President Obama faced deep skepticism from fellow Democrats over the hard-fought Pacific Rim trade deal after it was released early Thursday morning, with critics calling it a “job-killing” agreement as the administration argued it’s an economic win.
The Trans Pacific Partnership, after spending months under wraps, was posted online Thursday morning. The debate over the deal has cut across party lines, with Obama enjoying some support from Republicans yet facing fierce resistance from congressional Democrats.
Rep. Donna Edwards, D-Md., said Thursday the deal may be “worse than we thought,” predicting the agreement would lead to American job losses and calling on lawmakers to stop the deal.
The text of the agreement between the U.S. and 11 other countries including Japan and Mexico runs to 30 chapters and hundreds of pages. It is dense in its detail, laying out plans for the handling of trade in everything from zinc dust to railway sleepers and live eels.
The documents show the pact reached Oct. 5 in Atlanta after several years of talks is full of lofty goals. Negotiators agreed to promote environmental sustainability, respect the rights and needs of indigenous peoples, and temper protections for drug patents with safeguards for public health and access to medicines.
It also emphasizes the intention of the trading bloc to abide by earlier commitments made under the World Trade Organization and other international treaties.
But critics see abundant potential for the agreement to expose more American workers to low-wage competition, giving multinational corporations excessive power.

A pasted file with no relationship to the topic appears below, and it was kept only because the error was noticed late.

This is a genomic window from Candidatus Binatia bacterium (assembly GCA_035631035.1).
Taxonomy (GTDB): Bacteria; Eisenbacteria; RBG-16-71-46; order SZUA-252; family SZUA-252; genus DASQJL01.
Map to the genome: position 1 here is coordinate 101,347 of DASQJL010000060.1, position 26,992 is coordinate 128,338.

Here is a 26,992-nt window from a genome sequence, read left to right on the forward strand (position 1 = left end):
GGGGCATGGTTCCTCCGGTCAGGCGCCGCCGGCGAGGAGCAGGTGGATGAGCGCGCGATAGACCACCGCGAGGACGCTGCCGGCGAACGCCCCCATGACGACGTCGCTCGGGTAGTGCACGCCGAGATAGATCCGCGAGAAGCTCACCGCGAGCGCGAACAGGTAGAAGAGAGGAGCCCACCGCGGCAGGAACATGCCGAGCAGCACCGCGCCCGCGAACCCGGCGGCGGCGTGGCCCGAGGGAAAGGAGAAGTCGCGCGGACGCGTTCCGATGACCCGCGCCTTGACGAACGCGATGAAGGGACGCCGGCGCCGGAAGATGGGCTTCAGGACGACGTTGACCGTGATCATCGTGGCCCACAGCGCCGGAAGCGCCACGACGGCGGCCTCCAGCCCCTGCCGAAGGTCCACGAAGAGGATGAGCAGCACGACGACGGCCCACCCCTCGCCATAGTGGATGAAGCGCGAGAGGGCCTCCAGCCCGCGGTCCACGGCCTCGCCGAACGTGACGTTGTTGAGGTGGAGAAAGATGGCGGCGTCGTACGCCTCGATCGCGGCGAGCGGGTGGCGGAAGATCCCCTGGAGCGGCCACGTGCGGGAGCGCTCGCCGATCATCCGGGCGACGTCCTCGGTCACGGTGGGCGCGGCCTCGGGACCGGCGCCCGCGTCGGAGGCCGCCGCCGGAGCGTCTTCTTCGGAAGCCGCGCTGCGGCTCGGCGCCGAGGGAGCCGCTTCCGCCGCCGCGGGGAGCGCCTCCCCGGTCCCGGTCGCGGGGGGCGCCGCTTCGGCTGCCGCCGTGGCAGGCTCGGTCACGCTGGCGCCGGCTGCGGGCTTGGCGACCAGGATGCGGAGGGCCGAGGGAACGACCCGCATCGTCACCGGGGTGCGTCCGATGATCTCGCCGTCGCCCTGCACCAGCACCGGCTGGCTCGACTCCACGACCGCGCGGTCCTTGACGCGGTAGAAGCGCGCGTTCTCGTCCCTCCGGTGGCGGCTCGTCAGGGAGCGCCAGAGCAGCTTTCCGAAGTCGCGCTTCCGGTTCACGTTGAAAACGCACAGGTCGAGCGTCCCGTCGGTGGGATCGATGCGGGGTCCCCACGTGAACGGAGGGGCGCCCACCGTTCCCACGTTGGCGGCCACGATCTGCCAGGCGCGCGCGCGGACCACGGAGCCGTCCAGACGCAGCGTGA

Rep. Debbie Dingell, D-Mich., echoed Edwards in saying “it appears that the agreement is even worse than expected, and the auto industry is among the biggest losers.”
She specifically complained, in a statement, about the “lack of any meaningful protections against currency manipulation,” predicting that would continue to threaten U.S. jobs.
New House Speaker Paul Ryan, R-Wis., meanwhile, said he was reserving judgment. “But I remain hopeful that our negotiators reached an agreement that the House can support because a successful TPP would mean more good jobs for American workers and greater U.S. influence in the world,” he said.
The early reaction sets the stage for an intense debate likely to drag well into next year.
White House Press Secretary Josh Earnest on Thursday urged Congress to act, saying “there’s no reason it should take a year to get that done.”
Under a trade law passed earlier this year, President Obama must give the public time to review the text before he signs the agreement and turns it over to Congress for approval.
Obama on Thursday formally notified Congress of his intent to sign the deal. When it comes to them, lawmakers can’t add amendments. They must simply vote yes or no. Congress is likely to take up the issue next year in the heat of the presidential election campaign.
Among the political complications for Obama is that Democratic presidential front-runner Hillary Clinton already has said she’s against it.
If all 12 countries have not ratified the agreement within two years, provisions allow for it to take effect if six countries comprising 85 percent of the GDP of the bloc have signed. That means U.S. ratification as the world’s biggest economy is essential.
Apart from the U.S., Japan and Mexico, countries in the trade pact are New Zealand, Australia, Chile, Peru, Canada, Brunei, Singapore, Vietnam and Malaysia.
The White House says the deal eliminates more than 18,000 taxes that countries impose on U.S. exports. The agreement also calls for labor protections such as ensuring that workers in member countries have the right to form unions.
Those opposed to the deal contend it will force American workers to compete even more directly than they do now with workers in low-wage countries such as Vietnam.
They also complain that the agreement goes beyond traditional trade issues such as tariffs and import quotas and includes giveaways to powerful business lobbies.
The Associated Press contributed to this report.